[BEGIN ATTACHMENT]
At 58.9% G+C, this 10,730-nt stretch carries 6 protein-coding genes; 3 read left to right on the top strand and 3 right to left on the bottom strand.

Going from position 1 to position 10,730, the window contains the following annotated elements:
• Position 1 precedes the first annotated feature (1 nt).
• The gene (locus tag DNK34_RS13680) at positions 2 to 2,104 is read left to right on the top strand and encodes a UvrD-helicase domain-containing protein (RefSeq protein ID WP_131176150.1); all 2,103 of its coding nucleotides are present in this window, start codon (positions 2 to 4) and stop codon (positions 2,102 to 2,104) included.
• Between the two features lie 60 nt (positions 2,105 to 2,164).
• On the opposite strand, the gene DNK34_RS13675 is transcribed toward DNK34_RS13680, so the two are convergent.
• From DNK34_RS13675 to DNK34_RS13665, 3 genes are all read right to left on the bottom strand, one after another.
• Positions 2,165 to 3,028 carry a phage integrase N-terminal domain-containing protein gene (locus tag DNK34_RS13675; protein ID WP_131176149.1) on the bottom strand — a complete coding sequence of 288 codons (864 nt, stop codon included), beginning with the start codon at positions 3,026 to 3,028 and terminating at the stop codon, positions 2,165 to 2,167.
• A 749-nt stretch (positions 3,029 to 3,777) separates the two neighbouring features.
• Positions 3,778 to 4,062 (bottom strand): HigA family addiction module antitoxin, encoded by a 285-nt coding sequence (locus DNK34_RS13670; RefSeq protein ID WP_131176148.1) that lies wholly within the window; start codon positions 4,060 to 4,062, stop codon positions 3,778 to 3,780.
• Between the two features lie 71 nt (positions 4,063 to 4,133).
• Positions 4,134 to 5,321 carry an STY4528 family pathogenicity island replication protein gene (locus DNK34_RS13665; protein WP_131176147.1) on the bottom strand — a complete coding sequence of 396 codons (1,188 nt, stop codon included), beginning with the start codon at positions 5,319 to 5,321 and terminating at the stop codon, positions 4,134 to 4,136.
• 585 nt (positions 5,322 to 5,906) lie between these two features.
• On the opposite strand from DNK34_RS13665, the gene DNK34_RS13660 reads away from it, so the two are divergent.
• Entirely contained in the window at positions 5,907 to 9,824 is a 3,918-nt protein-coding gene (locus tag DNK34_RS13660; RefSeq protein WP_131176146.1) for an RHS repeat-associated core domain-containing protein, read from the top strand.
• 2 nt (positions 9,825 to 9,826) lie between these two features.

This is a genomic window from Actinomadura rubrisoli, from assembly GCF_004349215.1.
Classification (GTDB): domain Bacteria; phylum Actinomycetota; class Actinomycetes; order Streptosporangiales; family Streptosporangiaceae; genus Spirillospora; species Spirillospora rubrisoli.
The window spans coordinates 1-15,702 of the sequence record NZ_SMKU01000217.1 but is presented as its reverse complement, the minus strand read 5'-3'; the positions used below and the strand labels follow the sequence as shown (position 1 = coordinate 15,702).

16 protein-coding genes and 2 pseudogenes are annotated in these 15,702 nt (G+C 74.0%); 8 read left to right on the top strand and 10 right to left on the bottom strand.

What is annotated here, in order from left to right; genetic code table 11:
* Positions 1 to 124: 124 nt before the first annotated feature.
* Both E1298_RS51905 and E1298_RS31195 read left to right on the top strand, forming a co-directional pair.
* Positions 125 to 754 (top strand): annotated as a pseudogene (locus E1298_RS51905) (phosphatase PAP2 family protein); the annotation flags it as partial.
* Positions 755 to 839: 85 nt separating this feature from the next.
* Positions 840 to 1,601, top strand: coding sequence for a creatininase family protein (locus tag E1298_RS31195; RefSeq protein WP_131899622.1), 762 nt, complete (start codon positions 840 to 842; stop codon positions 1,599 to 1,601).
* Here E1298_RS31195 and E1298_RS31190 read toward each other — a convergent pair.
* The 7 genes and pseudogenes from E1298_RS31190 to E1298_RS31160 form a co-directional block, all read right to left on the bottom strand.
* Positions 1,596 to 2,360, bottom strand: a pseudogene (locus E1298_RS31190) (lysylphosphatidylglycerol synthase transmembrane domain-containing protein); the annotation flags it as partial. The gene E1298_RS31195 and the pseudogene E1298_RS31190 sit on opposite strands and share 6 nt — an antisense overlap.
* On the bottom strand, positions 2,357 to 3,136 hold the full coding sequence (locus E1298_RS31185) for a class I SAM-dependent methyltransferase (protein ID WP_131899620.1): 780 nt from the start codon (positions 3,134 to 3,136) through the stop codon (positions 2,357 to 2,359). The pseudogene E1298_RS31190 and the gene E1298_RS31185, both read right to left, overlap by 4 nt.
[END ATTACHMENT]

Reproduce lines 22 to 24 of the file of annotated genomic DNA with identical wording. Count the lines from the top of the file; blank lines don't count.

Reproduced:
* Positions 1 to 124: 124 nt before the first annotated feature.
* Both E1298_RS51905 and E1298_RS31195 read left to right on the top strand, forming a co-directional pair.
* Positions 125 to 754 (top strand): annotated as a pseudogene (locus E1298_RS51905) (phosphatase PAP2 family protein); the annotation flags it as partial.